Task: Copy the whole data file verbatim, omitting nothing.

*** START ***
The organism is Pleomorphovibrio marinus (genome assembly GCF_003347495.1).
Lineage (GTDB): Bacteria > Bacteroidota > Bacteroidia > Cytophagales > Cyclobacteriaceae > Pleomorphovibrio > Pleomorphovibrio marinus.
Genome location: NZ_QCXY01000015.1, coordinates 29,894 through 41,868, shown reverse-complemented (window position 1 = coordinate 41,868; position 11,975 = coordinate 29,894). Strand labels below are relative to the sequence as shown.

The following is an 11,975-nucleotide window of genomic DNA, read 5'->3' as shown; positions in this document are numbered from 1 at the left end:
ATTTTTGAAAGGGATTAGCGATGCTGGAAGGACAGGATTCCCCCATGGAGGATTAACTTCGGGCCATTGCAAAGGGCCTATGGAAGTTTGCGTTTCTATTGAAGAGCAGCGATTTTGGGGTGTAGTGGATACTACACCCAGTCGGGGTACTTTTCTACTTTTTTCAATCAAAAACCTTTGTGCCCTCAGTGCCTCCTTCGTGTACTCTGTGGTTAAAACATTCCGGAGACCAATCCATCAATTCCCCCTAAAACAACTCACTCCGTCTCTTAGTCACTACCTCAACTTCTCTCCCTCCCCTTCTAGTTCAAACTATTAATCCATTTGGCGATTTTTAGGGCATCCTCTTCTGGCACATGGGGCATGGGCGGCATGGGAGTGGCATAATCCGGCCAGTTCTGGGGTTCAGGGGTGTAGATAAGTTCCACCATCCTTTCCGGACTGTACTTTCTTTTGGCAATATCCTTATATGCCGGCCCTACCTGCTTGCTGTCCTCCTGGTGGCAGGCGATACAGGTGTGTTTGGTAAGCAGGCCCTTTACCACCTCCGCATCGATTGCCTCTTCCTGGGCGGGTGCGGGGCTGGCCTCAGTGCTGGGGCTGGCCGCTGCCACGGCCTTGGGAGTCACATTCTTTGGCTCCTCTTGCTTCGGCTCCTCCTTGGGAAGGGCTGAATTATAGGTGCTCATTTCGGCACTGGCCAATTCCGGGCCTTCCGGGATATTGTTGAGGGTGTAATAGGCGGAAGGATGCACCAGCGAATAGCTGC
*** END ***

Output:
The organism is Pleomorphovibrio marinus (genome assembly GCF_003347495.1).
Lineage (GTDB): Bacteria > Bacteroidota > Bacteroidia > Cytophagales > Cyclobacteriaceae > Pleomorphovibrio > Pleomorphovibrio marinus.
Genome location: NZ_QCXY01000015.1, coordinates 29,894 through 41,868, shown reverse-complemented (window position 1 = coordinate 41,868; position 11,975 = coordinate 29,894). Strand labels below are relative to the sequence as shown.

The following is an 11,975-nucleotide window of genomic DNA, read 5'->3' as shown; positions in this document are numbered from 1 at the left end:
ATTTTTGAAAGGGATTAGCGATGCTGGAAGGACAGGATTCCCCCATGGAGGATTAACTTCGGGCCATTGCAAAGGGCCTATGGAAGTTTGCGTTTCTATTGAAGAGCAGCGATTTTGGGGTGTAGTGGATACTACACCCAGTCGGGGTACTTTTCTACTTTTTTCAATCAAAAACCTTTGTGCCCTCAGTGCCTCCTTCGTGTACTCTGTGGTTAAAACATTCCGGAGACCAATCCATCAATTCCCCCTAAAACAACTCACTCCGTCTCTTAGTCACTACCTCAACTTCTCTCCCTCCCCTTCTAGTTCAAACTATTAATCCATTTGGCGATTTTTAGGGCATCCTCTTCTGGCACATGGGGCATGGGCGGCATGGGAGTGGCATAATCCGGCCAGTTCTGGGGTTCAGGGGTGTAGATAAGTTCCACCATCCTTTCCGGACTGTACTTTCTTTTGGCAATATCCTTATATGCCGGCCCTACCTGCTTGCTGTCCTCCTGGTGGCAGGCGATACAGGTGTGTTTGGTAAGCAGGCCCTTTACCACCTCCGCATCGATTGCCTCTTCCTGGGCGGGTGCGGGGCTGGCCTCAGTGCTGGGGCTGGCCGCTGCCACGGCCTTGGGAGTCACATTCTTTGGCTCCTCTTGCTTCGGCTCCTCCTTGGGAAGGGCTGAATTATAGGTGCTCATTTCGGCACTGGCCAATTCCGGGCCTTCCGGGATATTGTTGAGGGTGTAATAGGCGGAAGGATGCACCAGCGAATAGCTGC